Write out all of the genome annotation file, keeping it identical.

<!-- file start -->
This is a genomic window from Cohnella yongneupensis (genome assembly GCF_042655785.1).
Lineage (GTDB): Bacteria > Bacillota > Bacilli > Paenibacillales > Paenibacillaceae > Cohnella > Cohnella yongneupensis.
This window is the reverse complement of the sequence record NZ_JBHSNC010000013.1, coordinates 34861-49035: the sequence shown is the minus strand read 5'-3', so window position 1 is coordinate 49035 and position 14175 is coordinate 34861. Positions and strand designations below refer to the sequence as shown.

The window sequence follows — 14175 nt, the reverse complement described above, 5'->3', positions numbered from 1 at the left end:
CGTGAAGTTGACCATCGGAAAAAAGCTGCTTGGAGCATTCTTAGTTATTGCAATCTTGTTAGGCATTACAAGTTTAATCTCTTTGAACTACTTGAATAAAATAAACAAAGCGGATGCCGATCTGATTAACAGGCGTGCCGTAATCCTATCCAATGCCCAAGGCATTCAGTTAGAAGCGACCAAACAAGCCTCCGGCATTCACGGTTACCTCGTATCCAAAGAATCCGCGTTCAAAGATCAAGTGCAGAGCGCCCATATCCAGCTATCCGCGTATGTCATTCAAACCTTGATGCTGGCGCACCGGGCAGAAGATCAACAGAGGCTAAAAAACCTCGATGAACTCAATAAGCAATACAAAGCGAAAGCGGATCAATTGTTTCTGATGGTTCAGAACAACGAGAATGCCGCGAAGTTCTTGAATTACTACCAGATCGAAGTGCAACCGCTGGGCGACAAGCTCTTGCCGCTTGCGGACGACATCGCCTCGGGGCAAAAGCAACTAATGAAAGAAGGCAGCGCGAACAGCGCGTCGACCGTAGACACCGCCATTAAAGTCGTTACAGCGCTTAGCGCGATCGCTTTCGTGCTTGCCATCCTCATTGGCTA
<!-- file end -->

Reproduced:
This is a genomic window from Cohnella yongneupensis (genome assembly GCF_042655785.1).
Lineage (GTDB): Bacteria > Bacillota > Bacilli > Paenibacillales > Paenibacillaceae > Cohnella > Cohnella yongneupensis.
This window is the reverse complement of the sequence record NZ_JBHSNC010000013.1, coordinates 34861-49035: the sequence shown is the minus strand read 5'-3', so window position 1 is coordinate 49035 and position 14175 is coordinate 34861. Positions and strand designations below refer to the sequence as shown.

The window sequence follows — 14175 nt, the reverse complement described above, 5'->3', positions numbered from 1 at the left end:
CGTGAAGTTGACCATCGGAAAAAAGCTGCTTGGAGCATTCTTAGTTATTGCAATCTTGTTAGGCATTACAAGTTTAATCTCTTTGAACTACTTGAATAAAATAAACAAAGCGGATGCCGATCTGATTAACAGGCGTGCCGTAATCCTATCCAATGCCCAAGGCATTCAGTTAGAAGCGACCAAACAAGCCTCCGGCATTCACGGTTACCTCGTATCCAAAGAATCCGCGTTCAAAGATCAAGTGCAGAGCGCCCATATCCAGCTATCCGCGTATGTCATTCAAACCTTGATGCTGGCGCACCGGGCAGAAGATCAACAGAGGCTAAAAAACCTCGATGAACTCAATAAGCAATACAAAGCGAAAGCGGATCAATTGTTTCTGATGGTTCAGAACAACGAGAATGCCGCGAAGTTCTTGAATTACTACCAGATCGAAGTGCAACCGCTGGGCGACAAGCTCTTGCCGCTTGCGGACGACATCGCCTCGGGGCAAAAGCAACTAATGAAAGAAGGCAGCGCGAACAGCGCGTCGACCGTAGACACCGCCATTAAAGTCGTTACAGCGCTTAGCGCGATCGCTTTCGTGCTTGCCATCCTCATTGGCTA